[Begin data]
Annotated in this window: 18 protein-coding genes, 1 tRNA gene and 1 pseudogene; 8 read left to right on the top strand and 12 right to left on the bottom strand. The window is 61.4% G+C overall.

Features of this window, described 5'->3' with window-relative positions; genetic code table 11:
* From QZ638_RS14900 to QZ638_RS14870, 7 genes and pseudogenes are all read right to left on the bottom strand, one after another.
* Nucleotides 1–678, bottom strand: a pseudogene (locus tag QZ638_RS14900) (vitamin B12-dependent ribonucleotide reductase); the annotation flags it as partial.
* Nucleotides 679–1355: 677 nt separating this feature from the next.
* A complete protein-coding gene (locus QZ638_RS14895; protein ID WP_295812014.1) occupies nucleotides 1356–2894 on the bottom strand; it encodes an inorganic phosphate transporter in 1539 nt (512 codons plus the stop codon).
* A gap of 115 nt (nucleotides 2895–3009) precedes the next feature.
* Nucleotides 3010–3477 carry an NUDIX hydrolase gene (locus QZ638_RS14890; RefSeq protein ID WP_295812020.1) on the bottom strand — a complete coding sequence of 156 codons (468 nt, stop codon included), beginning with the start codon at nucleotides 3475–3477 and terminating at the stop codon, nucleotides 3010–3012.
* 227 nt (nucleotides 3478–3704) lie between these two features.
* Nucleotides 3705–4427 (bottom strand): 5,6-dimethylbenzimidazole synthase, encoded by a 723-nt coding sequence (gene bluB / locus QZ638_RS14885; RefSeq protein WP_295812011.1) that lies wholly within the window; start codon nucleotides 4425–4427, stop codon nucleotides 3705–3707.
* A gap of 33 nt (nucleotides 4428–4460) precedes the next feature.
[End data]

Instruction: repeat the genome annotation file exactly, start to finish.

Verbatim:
Annotated in this window: 18 protein-coding genes, 1 tRNA gene and 1 pseudogene; 8 read left to right on the top strand and 12 right to left on the bottom strand. The window is 61.4% G+C overall.

Features of this window, described 5'->3' with window-relative positions; genetic code table 11:
* From QZ638_RS14900 to QZ638_RS14870, 7 genes and pseudogenes are all read right to left on the bottom strand, one after another.
* Nucleotides 1–678, bottom strand: a pseudogene (locus tag QZ638_RS14900) (vitamin B12-dependent ribonucleotide reductase); the annotation flags it as partial.
* Nucleotides 679–1355: 677 nt separating this feature from the next.
* A complete protein-coding gene (locus QZ638_RS14895; protein ID WP_295812014.1) occupies nucleotides 1356–2894 on the bottom strand; it encodes an inorganic phosphate transporter in 1539 nt (512 codons plus the stop codon).
* A gap of 115 nt (nucleotides 2895–3009) precedes the next feature.
* Nucleotides 3010–3477 carry an NUDIX hydrolase gene (locus QZ638_RS14890; RefSeq protein ID WP_295812020.1) on the bottom strand — a complete coding sequence of 156 codons (468 nt, stop codon included), beginning with the start codon at nucleotides 3475–3477 and terminating at the stop codon, nucleotides 3010–3012.
* 227 nt (nucleotides 3478–3704) lie between these two features.
* Nucleotides 3705–4427 (bottom strand): 5,6-dimethylbenzimidazole synthase, encoded by a 723-nt coding sequence (gene bluB / locus QZ638_RS14885; RefSeq protein WP_295812011.1) that lies wholly within the window; start codon nucleotides 4425–4427, stop codon nucleotides 3705–3707.
* A gap of 33 nt (nucleotides 4428–4460) precedes the next feature.